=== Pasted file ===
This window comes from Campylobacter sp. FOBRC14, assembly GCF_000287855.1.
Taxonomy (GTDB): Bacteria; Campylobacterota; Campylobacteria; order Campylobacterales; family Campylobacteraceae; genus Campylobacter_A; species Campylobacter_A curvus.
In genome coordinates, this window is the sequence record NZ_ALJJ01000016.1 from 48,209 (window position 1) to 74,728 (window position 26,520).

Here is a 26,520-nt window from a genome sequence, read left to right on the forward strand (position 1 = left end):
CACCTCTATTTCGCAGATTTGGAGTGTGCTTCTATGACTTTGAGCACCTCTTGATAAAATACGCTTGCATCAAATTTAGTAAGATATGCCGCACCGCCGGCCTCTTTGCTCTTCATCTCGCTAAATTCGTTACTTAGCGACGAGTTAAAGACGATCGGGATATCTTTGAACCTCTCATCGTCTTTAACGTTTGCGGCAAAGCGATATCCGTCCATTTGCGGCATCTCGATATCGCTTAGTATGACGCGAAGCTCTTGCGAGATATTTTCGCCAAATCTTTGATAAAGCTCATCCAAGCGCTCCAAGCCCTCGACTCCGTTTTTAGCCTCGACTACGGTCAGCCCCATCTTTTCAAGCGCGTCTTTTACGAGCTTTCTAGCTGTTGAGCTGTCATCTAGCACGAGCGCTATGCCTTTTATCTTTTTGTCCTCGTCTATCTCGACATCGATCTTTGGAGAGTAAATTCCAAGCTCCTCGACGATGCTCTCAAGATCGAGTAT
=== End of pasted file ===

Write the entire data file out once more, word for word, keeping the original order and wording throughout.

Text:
This window comes from Campylobacter sp. FOBRC14, assembly GCF_000287855.1.
Taxonomy (GTDB): Bacteria; Campylobacterota; Campylobacteria; order Campylobacterales; family Campylobacteraceae; genus Campylobacter_A; species Campylobacter_A curvus.
In genome coordinates, this window is the sequence record NZ_ALJJ01000016.1 from 48,209 (window position 1) to 74,728 (window position 26,520).

Here is a 26,520-nt window from a genome sequence, read left to right on the forward strand (position 1 = left end):
CACCTCTATTTCGCAGATTTGGAGTGTGCTTCTATGACTTTGAGCACCTCTTGATAAAATACGCTTGCATCAAATTTAGTAAGATATGCCGCACCGCCGGCCTCTTTGCTCTTCATCTCGCTAAATTCGTTACTTAGCGACGAGTTAAAGACGATCGGGATATCTTTGAACCTCTCATCGTCTTTAACGTTTGCGGCAAAGCGATATCCGTCCATTTGCGGCATCTCGATATCGCTTAGTATGACGCGAAGCTCTTGCGAGATATTTTCGCCAAATCTTTGATAAAGCTCATCCAAGCGCTCCAAGCCCTCGACTCCGTTTTTAGCCTCGACTACGGTCAGCCCCATCTTTTCAAGCGCGTCTTTTACGAGCTTTCTAGCTGTTGAGCTGTCATCTAGCACGAGCGCTATGCCTTTTATCTTTTTGTCCTCGTCTATCTCGACATCGATCTTTGGAGAGTAAATTCCAAGCTCCTCGACGATGCTCTCAAGATCGAGTAT